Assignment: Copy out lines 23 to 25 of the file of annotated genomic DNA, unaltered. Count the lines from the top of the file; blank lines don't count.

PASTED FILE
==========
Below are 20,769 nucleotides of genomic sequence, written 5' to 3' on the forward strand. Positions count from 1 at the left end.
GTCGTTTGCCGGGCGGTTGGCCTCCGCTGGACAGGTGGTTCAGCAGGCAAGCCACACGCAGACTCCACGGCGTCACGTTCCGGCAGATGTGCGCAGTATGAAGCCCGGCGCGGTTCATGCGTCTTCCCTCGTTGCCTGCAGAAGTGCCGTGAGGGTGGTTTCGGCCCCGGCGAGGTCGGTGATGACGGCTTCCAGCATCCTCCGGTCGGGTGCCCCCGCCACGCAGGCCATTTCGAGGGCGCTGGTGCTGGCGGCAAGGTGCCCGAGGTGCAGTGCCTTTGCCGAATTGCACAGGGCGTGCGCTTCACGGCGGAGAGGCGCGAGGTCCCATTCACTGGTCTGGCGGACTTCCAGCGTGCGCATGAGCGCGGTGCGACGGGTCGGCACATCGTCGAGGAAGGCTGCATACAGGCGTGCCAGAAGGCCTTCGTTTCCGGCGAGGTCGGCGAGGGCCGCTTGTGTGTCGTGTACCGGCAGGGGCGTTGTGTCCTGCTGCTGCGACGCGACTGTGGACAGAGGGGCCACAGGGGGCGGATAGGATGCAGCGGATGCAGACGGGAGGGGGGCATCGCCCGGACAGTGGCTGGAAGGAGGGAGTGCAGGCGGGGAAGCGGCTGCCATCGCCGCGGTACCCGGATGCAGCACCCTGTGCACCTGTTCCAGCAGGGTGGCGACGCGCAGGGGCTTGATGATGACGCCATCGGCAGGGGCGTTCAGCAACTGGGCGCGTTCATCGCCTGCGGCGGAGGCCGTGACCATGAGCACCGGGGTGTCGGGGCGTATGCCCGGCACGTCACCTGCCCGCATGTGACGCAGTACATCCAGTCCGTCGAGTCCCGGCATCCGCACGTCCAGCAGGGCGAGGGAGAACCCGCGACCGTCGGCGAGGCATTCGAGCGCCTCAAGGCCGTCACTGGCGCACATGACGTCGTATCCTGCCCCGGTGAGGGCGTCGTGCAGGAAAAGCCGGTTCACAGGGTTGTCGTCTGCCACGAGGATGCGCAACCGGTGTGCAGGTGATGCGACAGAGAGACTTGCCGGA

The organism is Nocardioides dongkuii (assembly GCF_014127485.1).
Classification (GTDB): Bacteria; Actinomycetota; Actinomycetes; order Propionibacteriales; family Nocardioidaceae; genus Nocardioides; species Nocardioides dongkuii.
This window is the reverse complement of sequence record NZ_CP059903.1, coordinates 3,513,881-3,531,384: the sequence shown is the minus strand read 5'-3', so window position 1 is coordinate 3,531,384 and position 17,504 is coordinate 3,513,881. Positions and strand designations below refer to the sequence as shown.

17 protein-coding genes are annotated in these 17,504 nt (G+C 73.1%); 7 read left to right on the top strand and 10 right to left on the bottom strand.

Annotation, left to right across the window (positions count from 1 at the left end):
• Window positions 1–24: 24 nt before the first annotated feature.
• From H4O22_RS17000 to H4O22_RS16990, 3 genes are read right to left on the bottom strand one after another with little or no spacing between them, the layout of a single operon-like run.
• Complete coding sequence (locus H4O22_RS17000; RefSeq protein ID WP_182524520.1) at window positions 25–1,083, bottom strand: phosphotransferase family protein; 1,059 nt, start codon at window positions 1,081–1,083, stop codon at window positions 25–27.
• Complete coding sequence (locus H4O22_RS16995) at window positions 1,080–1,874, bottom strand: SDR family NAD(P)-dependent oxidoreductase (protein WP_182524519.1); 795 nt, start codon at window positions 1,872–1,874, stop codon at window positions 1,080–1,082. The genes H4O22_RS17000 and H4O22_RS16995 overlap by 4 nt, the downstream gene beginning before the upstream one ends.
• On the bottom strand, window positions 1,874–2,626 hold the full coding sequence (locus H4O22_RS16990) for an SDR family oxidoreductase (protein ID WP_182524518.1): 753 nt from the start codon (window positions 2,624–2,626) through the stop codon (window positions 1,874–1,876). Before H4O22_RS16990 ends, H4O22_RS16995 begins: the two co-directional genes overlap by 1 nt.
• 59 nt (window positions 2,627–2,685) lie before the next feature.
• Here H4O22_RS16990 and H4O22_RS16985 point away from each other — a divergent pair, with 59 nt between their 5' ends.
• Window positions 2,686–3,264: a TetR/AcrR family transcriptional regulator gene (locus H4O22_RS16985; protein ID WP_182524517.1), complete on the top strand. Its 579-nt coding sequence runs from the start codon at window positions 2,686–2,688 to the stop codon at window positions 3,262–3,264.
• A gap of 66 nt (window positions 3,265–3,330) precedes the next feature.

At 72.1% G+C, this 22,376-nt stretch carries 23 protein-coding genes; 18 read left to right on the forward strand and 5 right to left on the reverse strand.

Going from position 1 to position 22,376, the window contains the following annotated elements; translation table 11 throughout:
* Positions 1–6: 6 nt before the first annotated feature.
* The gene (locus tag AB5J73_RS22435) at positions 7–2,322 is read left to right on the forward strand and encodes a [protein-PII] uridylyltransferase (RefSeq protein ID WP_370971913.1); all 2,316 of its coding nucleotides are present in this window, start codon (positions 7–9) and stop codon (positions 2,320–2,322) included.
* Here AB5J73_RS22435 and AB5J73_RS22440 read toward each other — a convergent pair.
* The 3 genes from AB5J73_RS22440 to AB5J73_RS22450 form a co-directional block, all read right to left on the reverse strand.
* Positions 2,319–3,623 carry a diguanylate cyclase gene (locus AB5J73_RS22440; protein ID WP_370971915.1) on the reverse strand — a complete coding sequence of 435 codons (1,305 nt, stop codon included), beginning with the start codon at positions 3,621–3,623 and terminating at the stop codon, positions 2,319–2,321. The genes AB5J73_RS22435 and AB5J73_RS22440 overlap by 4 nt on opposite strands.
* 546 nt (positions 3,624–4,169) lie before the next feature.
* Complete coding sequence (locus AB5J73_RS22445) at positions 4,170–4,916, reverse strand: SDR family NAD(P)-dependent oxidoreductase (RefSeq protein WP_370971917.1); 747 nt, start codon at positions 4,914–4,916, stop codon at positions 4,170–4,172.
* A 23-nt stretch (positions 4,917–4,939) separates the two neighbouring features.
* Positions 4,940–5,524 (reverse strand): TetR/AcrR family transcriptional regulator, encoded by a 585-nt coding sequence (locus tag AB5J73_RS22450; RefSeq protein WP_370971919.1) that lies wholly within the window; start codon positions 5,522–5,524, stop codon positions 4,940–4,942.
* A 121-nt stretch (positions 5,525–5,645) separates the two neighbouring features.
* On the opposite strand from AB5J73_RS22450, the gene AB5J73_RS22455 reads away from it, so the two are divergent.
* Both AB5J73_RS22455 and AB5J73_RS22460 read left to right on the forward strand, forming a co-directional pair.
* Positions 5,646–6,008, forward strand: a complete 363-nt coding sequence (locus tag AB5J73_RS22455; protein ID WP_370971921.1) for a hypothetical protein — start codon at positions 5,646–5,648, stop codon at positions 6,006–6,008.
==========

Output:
* Positions 2,319–3,623 carry a diguanylate cyclase gene (locus AB5J73_RS22440; protein ID WP_370971915.1) on the reverse strand — a complete coding sequence of 435 codons (1,305 nt, stop codon included), beginning with the start codon at positions 3,621–3,623 and terminating at the stop codon, positions 2,319–2,321. The genes AB5J73_RS22435 and AB5J73_RS22440 overlap by 4 nt on opposite strands.
* 546 nt (positions 3,624–4,169) lie before the next feature.
* Complete coding sequence (locus AB5J73_RS22445) at positions 4,170–4,916, reverse strand: SDR family NAD(P)-dependent oxidoreductase (RefSeq protein WP_370971917.1); 747 nt, start codon at positions 4,914–4,916, stop codon at positions 4,170–4,172.